Arizona Cops Get Ram Plug-In Pickups

Putting the heat on criminals.

by on Jun.01, 2011

Two of the Ram plug-in pickups going to Yuma, AZ, as part of a 3-year field test.

Chrysler and the U.S. Department of Energy have delivered the first 10 Ram 1500 plug-in hybrid electric pickup trucks to Yuma, Ariz. for testing in the region’s extreme summer climate. Fittingly, they’ll also be used to put the heat on criminals.

Eight of the experimental trucks will be modified and used as patrol vehicles by the Yuma Police Department, according to the Yuma Sun newspaper.

Jerry Geier, Yuma’s police chief, said he’s “really looking forward to the trucks…getting them outfitted and out on patrol and putting them to use.”

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The trucks rely on a 345-horsepower, 5.7-liter Hemi V-8 mated to a modified version of Chrysler’s two-mode hybrid transmission.  A 12.9 kilowatt-hour lithium-ion battery has been substituted for the smaller, nickel-metal hydride battery in Chrysler’s conventional hybrid system.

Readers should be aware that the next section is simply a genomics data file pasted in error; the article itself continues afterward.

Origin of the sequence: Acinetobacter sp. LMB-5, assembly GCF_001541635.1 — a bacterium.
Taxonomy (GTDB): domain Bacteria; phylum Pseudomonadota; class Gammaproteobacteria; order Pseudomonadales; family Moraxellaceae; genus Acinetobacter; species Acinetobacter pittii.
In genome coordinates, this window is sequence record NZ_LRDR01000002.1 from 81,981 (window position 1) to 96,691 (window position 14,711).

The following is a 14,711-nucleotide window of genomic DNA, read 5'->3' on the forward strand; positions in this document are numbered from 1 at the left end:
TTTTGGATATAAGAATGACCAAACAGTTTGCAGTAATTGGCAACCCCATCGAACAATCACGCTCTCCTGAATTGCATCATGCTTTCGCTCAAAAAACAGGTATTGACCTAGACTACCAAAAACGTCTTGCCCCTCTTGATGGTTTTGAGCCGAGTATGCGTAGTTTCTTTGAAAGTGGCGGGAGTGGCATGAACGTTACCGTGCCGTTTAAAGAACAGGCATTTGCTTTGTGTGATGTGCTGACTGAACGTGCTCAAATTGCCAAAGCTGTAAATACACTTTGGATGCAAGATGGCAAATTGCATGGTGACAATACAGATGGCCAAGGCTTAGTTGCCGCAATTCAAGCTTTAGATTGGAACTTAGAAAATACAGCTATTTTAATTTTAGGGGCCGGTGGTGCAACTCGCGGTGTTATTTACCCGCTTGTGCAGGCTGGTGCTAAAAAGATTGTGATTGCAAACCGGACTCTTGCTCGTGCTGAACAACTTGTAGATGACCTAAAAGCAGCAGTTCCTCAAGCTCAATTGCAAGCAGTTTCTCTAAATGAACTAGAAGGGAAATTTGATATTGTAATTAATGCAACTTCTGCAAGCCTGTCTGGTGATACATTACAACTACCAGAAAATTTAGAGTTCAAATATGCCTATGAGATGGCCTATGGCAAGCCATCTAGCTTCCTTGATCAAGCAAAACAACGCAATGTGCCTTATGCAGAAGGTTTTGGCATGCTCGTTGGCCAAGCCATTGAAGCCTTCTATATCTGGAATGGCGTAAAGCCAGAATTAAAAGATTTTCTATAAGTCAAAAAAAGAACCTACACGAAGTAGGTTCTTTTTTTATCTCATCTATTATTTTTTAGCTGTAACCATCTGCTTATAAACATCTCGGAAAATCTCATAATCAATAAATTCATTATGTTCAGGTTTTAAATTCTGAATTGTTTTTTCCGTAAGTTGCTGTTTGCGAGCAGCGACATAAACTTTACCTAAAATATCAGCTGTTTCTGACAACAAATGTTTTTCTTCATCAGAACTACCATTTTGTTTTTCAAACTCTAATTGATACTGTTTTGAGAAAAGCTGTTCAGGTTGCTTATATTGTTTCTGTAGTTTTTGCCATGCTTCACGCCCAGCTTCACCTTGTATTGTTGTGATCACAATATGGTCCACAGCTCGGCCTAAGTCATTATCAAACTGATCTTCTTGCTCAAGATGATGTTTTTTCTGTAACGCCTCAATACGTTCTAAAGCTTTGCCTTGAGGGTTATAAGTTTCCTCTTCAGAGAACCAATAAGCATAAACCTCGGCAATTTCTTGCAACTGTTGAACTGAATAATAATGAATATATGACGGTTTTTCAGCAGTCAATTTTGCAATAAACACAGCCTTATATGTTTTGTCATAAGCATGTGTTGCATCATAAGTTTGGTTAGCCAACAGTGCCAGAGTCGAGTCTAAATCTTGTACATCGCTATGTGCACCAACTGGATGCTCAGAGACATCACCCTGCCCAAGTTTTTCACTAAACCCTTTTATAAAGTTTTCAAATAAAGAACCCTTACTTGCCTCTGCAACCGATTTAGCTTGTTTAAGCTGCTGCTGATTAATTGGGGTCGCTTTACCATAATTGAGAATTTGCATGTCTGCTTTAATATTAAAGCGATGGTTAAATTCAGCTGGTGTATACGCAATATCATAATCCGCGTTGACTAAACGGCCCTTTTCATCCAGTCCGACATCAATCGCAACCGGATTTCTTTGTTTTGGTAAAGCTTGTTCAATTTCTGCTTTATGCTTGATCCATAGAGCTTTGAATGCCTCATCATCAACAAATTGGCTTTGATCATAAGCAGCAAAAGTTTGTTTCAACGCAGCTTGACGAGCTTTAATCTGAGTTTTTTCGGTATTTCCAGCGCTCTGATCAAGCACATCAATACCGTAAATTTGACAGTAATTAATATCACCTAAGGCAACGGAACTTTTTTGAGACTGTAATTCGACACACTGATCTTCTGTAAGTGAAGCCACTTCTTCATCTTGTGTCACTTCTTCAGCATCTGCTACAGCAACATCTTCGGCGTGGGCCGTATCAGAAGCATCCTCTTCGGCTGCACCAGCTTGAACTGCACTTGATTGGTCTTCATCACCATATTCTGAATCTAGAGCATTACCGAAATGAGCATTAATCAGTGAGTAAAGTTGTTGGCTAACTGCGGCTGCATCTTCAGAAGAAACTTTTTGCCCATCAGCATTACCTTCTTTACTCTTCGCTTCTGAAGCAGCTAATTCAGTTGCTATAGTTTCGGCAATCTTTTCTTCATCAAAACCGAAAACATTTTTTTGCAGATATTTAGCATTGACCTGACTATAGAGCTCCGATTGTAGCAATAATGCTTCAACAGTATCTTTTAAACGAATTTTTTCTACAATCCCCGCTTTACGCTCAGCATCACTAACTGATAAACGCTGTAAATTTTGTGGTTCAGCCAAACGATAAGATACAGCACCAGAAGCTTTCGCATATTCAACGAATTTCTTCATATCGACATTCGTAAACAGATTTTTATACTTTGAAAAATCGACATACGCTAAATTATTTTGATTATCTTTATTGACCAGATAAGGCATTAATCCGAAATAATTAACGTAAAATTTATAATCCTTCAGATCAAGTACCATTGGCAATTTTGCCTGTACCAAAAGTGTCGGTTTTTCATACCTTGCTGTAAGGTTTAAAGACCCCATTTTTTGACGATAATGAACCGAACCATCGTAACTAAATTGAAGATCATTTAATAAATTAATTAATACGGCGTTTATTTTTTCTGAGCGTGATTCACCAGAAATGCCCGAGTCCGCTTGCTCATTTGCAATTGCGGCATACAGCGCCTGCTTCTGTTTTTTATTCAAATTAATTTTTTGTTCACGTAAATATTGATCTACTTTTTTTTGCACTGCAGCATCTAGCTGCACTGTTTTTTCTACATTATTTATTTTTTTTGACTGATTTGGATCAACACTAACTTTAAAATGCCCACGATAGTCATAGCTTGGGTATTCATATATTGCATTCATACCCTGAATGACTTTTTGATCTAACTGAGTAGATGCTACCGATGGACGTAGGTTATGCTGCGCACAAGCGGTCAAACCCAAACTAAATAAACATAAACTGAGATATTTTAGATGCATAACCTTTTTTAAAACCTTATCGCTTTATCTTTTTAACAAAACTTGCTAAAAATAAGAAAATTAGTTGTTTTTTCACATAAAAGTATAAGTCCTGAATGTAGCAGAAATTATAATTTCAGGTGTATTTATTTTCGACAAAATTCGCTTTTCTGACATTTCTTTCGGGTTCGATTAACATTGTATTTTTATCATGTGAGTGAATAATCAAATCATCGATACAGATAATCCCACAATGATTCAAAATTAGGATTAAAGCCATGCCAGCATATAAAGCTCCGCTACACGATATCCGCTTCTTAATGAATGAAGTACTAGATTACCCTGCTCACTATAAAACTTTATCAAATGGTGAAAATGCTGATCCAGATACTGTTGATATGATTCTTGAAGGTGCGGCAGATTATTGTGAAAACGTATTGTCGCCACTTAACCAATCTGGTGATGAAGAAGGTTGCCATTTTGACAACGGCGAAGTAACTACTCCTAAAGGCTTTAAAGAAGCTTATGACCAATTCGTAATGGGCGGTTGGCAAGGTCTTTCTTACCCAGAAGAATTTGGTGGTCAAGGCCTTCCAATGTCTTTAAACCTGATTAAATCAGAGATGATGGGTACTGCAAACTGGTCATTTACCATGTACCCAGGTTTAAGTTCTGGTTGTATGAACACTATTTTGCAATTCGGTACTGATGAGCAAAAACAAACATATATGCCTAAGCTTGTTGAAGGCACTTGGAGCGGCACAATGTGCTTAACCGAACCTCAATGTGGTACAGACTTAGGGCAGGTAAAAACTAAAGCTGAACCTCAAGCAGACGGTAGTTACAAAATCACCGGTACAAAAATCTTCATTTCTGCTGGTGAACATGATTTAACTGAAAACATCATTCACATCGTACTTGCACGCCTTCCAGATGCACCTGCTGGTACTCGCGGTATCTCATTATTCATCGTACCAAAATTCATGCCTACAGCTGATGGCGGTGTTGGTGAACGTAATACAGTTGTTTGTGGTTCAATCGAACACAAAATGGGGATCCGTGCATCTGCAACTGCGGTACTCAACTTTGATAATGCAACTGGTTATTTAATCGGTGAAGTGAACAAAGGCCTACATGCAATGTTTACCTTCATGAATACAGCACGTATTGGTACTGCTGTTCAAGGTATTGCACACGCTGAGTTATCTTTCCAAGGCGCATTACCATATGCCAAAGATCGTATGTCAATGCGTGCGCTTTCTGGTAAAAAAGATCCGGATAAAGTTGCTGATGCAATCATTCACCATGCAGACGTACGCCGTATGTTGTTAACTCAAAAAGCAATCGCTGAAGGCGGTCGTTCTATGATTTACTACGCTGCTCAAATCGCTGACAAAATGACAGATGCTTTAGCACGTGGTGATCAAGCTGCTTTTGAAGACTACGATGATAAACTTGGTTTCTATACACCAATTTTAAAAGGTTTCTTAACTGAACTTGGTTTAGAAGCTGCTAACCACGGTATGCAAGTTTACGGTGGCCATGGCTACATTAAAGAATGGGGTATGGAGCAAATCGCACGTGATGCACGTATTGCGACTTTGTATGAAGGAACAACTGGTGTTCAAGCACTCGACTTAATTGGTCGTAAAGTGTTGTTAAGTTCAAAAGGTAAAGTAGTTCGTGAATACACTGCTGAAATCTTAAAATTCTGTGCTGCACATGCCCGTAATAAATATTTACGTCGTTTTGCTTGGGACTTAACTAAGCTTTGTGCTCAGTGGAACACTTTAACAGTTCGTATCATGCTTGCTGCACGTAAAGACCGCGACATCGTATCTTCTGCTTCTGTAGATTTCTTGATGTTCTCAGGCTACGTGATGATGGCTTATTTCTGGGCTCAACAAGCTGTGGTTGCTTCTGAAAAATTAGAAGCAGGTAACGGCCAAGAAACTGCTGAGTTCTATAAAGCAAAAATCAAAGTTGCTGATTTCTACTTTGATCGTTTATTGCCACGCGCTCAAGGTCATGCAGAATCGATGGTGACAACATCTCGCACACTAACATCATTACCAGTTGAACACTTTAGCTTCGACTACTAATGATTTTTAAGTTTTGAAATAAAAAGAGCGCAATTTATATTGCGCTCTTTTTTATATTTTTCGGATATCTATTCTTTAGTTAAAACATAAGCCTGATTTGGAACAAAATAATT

The system is expected to yield about 20 miles on pure battery power – and up to 655 miles on a tank of gas.  The performance of the big V8 isn’t compromised by the hybrid drive, so it can tow up to 6,000 pounds and carry a payload of up to 1,000 pounds.

The trucks have several advantages over conventional police cars. Besides getting at least 32 miles per gallon in the city, the combined gas-electric drivetrain boosts gets a total 399 horsepower. The PHEV Rams also can generate 6.6 kilowatts of electricity to provide emergency power when needed, such as for spotlights at an accident.

The remaining two PHEV Rams will be used by Yuma’s Utilities Department for customer service, such as water hookups, shutdowns and meter reading.

The trucks going to Yuma are part of a broader test fleet of 140 plug-ins that Chrysler wants to evaluate over the next three years, according to Chrysler engineer Curtis Semak.  While lithium batteries prefer to operate at temperatures of around 70 degrees, automakers have to find ways to make them work in much more challenging situations.

So, Chrysler has chosen a variety of locations that will push the Rams to the extremes in terms of temperature – anywhere from -20 to 125 degrees – humidity and driving situations.  By the time the experiment ends, the maker expects the test fleet to have clocked over 7 million miles.  And it has set up the 140 plug-ins to regularly report back by using a special satellite .

The project is being funded by a $48 million Department of Energy grant, along with another $49.4 million from Chrysler itself.

The automaker also plans to begin field testing a fleet of 25 plug-in minivans next year.

Paul A. Eisenstein contributed to this report.

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